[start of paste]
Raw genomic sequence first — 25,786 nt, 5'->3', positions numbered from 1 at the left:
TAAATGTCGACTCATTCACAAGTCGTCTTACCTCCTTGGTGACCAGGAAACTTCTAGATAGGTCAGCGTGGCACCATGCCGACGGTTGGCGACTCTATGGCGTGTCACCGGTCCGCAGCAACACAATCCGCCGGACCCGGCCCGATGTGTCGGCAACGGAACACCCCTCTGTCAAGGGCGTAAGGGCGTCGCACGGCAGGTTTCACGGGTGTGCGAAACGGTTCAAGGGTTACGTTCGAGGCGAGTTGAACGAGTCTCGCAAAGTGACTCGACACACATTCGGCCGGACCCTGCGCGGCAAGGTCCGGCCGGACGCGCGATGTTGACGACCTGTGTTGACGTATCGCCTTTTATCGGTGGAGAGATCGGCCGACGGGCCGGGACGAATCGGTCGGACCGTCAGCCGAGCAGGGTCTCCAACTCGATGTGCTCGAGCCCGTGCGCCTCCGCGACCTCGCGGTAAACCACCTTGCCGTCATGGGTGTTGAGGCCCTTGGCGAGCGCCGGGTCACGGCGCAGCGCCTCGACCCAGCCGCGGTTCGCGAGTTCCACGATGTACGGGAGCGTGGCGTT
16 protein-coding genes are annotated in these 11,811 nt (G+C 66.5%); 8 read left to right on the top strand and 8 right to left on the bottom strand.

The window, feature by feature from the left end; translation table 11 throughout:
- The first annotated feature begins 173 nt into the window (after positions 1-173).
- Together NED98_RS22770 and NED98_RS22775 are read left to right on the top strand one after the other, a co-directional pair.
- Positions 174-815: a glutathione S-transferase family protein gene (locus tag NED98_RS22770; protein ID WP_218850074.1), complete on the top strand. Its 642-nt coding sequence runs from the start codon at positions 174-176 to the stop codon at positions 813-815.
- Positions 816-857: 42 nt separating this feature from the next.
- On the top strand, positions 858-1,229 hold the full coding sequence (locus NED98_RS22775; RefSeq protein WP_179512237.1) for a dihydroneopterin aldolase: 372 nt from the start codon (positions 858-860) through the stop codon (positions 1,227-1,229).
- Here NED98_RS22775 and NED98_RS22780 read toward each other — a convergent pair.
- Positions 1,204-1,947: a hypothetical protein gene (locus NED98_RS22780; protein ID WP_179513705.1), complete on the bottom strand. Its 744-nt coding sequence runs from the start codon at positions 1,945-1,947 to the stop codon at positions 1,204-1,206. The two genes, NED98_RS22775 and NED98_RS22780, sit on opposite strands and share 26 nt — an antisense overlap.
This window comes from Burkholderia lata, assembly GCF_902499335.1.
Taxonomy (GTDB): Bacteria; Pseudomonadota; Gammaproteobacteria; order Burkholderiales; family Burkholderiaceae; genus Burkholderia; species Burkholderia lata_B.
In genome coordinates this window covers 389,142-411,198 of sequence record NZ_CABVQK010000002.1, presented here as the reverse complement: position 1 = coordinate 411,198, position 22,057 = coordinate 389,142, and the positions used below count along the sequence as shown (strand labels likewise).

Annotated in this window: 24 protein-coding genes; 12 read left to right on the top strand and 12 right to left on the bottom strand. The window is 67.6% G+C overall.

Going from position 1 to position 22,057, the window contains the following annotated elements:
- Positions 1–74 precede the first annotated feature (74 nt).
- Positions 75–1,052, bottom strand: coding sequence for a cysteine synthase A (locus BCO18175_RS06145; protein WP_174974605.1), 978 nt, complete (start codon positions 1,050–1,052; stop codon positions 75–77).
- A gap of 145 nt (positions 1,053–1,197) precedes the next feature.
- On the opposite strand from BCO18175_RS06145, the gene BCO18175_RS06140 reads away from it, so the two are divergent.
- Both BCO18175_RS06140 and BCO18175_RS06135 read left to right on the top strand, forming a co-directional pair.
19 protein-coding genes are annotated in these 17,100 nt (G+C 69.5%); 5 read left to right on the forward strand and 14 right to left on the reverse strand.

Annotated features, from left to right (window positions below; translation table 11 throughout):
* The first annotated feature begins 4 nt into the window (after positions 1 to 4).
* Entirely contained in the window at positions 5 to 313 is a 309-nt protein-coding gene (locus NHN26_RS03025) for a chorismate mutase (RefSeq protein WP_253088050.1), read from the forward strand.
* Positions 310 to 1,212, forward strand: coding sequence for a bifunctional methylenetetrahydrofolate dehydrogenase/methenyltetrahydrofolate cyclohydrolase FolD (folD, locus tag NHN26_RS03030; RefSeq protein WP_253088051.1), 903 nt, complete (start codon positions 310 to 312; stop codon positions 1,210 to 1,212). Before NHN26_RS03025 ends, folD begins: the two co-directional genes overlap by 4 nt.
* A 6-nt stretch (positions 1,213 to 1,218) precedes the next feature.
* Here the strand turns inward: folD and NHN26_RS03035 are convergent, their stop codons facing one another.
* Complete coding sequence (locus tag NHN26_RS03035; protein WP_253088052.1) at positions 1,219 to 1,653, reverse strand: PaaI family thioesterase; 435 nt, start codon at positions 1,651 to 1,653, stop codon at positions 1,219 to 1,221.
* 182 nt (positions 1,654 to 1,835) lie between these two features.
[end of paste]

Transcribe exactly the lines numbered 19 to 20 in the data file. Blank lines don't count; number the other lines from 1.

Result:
- A gap of 145 nt (positions 1,053–1,197) precedes the next feature.
- On the opposite strand from BCO18175_RS06145, the gene BCO18175_RS06140 reads away from it, so the two are divergent.